My twins turned five at the beginning of February, and by the end of the month their thumbprints had been taken, so I did what any responsible parent would have done:
Presumably the officer who visited their school was a nice enough chap, who had never infiltrated an environmental activist group, incited a riot and perjured himself in court. He didn’t enter the constabulary to force Tesco, or fracking, or some other blight upon unwilling communities; nor to kick people out of their homes for poverty or luxury. He personally would rather prosecute billion pound monetary frauds than benefit scams, surely. He personally was never in a squad conducting a smear campaign against the family of a murdered black teenager.
He is almost certainly innocent of all this, but he’s not as innocent as the five-year olds from whom he is collecting biometric data. They are in the final years of a world of unicorns and handsome princes, where evil wears a black pointy hat. I had hoped to wait a while before broaching more nuanced matters, of the criminal justice system and its officers, of personal privacy and liberty.
Childhood is a time of innocence, but growing up is a process of discovery, and as a parent, my duty is to equip them with tools with which to engage a future that may be nothing like the past. I take my responsibilities seriously, but childhood apocalypses should be gentle, so after some consideration I decided against showing them Youtube videos of coppers beating people who had played with them at Occupy London.
When I was just a little older than they are now, I received a ceramic baby pig in a nappy from Nat West, in return for putting a pound in the bank. I remember looking forward to getting new fat pigs as I saved (though I was never thrifty enough to win the fat pig patriarch dressed like a banker).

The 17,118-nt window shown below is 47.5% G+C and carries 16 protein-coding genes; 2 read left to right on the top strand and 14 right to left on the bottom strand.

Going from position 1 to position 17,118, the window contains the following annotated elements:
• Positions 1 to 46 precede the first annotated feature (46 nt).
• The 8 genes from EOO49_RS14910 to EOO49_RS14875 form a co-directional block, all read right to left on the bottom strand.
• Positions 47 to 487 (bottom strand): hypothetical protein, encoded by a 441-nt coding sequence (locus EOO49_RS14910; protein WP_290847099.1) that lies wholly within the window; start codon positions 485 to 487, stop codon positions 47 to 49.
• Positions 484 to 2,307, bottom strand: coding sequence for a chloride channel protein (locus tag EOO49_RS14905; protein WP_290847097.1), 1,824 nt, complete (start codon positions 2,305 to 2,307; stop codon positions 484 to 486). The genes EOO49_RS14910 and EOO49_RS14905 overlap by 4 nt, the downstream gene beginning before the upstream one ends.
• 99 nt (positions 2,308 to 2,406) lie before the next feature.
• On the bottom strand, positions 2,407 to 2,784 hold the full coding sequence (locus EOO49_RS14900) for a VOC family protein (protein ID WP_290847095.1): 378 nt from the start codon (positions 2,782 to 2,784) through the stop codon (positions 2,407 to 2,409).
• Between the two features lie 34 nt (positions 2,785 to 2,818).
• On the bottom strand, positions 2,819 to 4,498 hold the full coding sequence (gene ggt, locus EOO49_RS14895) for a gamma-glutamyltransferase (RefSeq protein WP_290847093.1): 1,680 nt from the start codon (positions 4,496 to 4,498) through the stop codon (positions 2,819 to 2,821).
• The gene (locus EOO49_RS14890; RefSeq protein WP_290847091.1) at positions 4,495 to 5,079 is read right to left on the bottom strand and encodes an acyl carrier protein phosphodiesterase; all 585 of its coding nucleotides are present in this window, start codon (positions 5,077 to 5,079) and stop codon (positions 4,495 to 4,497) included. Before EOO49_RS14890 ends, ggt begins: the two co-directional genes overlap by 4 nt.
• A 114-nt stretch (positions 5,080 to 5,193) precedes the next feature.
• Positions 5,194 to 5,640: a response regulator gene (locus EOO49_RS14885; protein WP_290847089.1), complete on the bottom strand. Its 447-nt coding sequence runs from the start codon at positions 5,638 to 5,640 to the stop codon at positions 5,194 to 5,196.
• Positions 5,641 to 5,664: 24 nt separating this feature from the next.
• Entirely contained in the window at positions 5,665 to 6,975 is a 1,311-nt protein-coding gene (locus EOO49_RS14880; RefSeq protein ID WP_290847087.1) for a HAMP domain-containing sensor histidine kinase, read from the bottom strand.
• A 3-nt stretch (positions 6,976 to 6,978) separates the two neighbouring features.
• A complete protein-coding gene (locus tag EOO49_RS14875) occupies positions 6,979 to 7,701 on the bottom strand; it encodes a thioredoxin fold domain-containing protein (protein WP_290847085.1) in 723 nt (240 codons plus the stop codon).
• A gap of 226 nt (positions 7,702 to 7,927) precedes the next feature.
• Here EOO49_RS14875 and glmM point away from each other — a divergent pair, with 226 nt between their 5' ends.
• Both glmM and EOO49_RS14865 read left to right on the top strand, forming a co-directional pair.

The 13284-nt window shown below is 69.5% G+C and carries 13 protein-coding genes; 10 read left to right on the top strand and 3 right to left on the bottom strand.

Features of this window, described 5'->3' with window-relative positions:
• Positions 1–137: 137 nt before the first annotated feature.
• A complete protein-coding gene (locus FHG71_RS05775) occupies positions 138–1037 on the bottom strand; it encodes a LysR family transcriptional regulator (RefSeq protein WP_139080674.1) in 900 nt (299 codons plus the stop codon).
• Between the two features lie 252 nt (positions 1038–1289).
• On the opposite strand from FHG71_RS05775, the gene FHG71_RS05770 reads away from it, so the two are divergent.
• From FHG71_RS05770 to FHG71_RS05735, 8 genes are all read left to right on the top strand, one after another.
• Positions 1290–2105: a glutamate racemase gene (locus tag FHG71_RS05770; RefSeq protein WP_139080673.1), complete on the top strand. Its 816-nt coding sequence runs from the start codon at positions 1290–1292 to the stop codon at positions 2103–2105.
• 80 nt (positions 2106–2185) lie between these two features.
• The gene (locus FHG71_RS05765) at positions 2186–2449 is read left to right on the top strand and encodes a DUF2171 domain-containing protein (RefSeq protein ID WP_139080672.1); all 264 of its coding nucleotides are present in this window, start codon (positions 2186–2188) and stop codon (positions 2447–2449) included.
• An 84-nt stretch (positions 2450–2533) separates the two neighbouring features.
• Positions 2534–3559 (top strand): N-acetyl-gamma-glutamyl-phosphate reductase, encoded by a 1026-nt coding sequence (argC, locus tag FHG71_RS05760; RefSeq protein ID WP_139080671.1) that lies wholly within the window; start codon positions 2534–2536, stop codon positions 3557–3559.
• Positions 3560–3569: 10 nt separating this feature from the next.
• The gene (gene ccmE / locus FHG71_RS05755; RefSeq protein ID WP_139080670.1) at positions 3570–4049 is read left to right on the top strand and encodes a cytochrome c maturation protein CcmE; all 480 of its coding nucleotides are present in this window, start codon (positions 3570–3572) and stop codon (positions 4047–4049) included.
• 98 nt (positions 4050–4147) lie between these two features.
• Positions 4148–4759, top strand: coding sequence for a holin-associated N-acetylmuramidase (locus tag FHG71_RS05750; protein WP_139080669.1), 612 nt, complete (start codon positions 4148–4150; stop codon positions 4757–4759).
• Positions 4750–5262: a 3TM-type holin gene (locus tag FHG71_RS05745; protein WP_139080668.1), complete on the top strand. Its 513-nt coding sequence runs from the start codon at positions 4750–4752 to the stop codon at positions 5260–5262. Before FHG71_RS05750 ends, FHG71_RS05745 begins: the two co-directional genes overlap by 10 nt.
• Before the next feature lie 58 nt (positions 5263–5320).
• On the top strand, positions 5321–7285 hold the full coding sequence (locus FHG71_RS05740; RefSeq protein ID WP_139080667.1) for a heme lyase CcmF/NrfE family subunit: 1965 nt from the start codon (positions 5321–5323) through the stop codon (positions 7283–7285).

Back then, the bank seemed like an entirely benevolent institution, protecting my coins from Butch Cassidy. Money itself was simply a thing to swap for my desires; law protected me from muggers; soldiers defended me. But I clearly remember my confusion at the age of seven, in an airport, when I first encountered an Argentinian.
It was shortly after the Falklands War, and all the Argentinians in my brain were fountains of wrongness – with camouflage and explosions and sea rain about them. And here was a friendly, civilised-looking man, no worse than many adults and better than most, as he was taking time to amuse me, in a boring airport. My innocence confronted his, for I had questions that needed explaining. I said something awkward, I forget what. My pig was still in nappies.
Innocence recedes as the real world advances, and parents can only hope that each disclosure comes in its proper season. I do my best to amuse my children with goofy-looking toys, and I preserve them from Barbies with makeup and slender waists where possible. One happy day in the future my girls will discover that they are sexual creatures, but I’m in no hurry to have this revelation forced upon them. Nor need they discover, at this point in time, what a police officer is capable of if his sergeant demands it, or what hidden agendas lie between the lines of the law.
Won’t somebody please think of the children?
More, much more, on all manner of apocalypses in this lovely new book.